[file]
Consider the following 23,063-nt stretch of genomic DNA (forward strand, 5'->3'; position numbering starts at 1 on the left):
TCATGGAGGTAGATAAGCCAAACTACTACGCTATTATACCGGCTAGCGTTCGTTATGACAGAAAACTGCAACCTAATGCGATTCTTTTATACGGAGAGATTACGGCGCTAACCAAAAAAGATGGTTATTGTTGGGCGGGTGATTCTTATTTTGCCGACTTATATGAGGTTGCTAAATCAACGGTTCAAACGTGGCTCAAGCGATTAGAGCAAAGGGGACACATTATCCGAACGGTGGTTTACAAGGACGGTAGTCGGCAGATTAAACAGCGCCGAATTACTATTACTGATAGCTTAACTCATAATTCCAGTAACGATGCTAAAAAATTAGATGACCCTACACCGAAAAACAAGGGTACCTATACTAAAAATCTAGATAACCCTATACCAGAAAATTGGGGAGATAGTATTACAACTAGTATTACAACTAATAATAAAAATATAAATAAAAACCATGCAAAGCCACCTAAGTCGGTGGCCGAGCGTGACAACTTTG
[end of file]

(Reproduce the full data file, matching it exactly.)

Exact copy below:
Consider the following 23,063-nt stretch of genomic DNA (forward strand, 5'->3'; position numbering starts at 1 on the left):
TCATGGAGGTAGATAAGCCAAACTACTACGCTATTATACCGGCTAGCGTTCGTTATGACAGAAAACTGCAACCTAATGCGATTCTTTTATACGGAGAGATTACGGCGCTAACCAAAAAAGATGGTTATTGTTGGGCGGGTGATTCTTATTTTGCCGACTTATATGAGGTTGCTAAATCAACGGTTCAAACGTGGCTCAAGCGATTAGAGCAAAGGGGACACATTATCCGAACGGTGGTTTACAAGGACGGTAGTCGGCAGATTAAACAGCGCCGAATTACTATTACTGATAGCTTAACTCATAATTCCAGTAACGATGCTAAAAAATTAGATGACCCTACACCGAAAAACAAGGGTACCTATACTAAAAATCTAGATAACCCTATACCAGAAAATTGGGGAGATAGTATTACAACTAGTATTACAACTAATAATAAAAATATAAATAAAAACCATGCAAAGCCACCTAAGTCGGTGGCCGAGCGTGACAACTTTG